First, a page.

Jun 28 2013
Why do peregrines nest on buildings and bridges instead of cliffs?
“Raptors imprint on their natal nest sites. Consequently, they choose a similar situation several years later when they reach maturity.”(1)
This explains why they’ve chosen to nest at the Tarentum Bridge, pictured above. The adult female, nicknamed Hope, was born on the Benjamin Harrison Bridge in Hopewell, Virginia. That bridge is such a dangerous place to fledge that Hope was hacked in the Shenandoah Mountains, but she remembered where she was born and picked a bridge when she chose a place to nest.
There are exceptions to the natal imprint rule. Though Dorothy’s daughter Maddy was born on the Cathedral of Learning, a 40-story Late-Gothic Revival building, she chose the I-480 Bridge in Valley View, Ohio. I can’t think of anything less like the Cathedral of Learning than this. (The nest is at a broken patch of concrete on the bridge support.)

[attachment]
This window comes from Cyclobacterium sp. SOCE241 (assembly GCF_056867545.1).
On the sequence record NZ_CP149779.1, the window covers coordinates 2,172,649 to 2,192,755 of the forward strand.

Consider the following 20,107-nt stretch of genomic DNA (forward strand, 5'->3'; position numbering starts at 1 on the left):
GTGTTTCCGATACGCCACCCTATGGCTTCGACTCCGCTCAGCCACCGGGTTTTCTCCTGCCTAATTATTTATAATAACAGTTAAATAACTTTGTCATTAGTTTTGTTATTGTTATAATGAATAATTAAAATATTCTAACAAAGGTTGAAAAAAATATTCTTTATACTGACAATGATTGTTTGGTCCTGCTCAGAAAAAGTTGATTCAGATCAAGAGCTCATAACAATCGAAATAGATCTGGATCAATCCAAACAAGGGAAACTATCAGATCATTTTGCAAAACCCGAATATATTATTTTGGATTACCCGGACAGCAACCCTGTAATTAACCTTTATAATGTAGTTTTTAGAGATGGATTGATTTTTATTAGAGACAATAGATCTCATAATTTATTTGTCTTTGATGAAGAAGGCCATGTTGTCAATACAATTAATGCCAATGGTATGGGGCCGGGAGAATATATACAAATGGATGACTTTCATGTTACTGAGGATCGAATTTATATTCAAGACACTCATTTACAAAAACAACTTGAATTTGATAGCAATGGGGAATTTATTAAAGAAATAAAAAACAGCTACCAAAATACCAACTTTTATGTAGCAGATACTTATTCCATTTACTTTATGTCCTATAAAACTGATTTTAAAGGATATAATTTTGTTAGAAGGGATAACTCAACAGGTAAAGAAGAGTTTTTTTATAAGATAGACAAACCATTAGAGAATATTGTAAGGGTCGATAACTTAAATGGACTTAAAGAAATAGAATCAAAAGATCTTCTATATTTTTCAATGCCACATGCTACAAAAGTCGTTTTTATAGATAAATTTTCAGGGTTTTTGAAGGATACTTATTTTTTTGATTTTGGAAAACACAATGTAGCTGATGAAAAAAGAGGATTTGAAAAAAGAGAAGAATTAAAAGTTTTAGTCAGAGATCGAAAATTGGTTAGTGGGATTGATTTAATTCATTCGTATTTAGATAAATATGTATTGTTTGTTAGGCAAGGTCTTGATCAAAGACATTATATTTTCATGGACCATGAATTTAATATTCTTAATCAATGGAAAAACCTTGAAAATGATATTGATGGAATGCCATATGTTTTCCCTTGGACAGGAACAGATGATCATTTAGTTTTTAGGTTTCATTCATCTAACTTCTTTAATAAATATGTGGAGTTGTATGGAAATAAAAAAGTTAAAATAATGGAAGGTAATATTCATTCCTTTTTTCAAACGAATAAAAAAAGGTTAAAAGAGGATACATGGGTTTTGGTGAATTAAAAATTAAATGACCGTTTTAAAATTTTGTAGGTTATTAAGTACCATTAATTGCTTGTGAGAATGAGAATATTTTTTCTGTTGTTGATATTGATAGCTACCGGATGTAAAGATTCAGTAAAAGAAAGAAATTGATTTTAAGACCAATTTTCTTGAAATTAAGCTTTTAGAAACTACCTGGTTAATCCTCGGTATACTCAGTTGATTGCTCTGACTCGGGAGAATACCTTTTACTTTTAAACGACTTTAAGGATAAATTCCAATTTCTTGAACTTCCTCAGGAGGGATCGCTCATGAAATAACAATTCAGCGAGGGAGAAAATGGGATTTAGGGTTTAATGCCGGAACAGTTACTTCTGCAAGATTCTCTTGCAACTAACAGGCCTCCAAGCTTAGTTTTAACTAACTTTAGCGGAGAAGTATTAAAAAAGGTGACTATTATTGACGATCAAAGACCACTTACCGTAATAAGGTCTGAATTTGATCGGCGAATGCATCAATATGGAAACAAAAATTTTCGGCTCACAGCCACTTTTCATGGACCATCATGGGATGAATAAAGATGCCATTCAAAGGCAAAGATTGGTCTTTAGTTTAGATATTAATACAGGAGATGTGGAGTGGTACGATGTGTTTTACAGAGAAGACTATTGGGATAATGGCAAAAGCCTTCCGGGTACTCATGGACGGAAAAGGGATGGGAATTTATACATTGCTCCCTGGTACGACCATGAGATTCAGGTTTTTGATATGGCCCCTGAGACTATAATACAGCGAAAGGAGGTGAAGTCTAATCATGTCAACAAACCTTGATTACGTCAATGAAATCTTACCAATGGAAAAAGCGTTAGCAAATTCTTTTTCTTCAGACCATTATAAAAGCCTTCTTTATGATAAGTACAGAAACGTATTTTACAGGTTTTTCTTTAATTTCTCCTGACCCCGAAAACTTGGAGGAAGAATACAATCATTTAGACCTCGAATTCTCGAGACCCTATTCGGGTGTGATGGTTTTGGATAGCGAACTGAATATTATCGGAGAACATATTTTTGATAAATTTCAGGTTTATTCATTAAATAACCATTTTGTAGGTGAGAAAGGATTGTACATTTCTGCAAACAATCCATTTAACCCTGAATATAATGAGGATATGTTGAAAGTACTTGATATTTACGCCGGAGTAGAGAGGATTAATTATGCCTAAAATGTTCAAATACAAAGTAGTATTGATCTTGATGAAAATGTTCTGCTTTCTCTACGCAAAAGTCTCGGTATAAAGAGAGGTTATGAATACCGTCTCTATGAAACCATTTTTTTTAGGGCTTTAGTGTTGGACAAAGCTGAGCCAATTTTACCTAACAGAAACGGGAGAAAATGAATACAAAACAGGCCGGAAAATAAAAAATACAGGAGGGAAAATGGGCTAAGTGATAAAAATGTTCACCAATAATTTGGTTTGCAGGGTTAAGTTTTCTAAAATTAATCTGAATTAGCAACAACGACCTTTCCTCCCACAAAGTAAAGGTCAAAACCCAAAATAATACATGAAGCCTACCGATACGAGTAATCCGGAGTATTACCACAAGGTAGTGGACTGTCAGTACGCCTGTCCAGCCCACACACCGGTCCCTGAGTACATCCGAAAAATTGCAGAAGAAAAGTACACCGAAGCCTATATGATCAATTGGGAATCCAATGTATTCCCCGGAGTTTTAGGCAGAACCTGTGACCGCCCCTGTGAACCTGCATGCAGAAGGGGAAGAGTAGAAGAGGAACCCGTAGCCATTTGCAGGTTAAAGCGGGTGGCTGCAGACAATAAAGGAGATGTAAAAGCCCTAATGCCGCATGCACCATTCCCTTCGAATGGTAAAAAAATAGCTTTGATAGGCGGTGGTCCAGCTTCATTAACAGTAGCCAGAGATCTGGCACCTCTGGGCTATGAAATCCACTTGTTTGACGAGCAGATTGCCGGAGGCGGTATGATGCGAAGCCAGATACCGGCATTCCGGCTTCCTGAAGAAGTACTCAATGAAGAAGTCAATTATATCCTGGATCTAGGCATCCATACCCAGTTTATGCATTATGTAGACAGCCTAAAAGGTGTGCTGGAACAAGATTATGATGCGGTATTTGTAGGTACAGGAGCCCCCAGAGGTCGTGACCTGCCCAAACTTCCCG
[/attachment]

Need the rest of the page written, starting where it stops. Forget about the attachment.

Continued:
The exceptions have saved at least one species from extinction.
Mauritius kestrels used to nest in tree cavities but monkeys were introduced to the island and ate the eggs and young. By the 1960’s the kestrels were down to two pairs — almost extinct — when one of the pairs decided to nest on a cliff ledge where the monkeys couldn’t reach them. That nest was successful, their youngsters nested on cliffs, and the species rebounded.
The exceptions benefit the rule.
(photo of Hope at the Tarentum Bridge (blue structure) by Sean Dicer. Photo of Maddy’s nest site at the I-480 Bridge at Valley View (busy highway) by Chad+Chris Saladin.
Today’s Tenth Page is inspired by and includes a quote(1) from page 444 of Ornithology by Frank B. Gill.)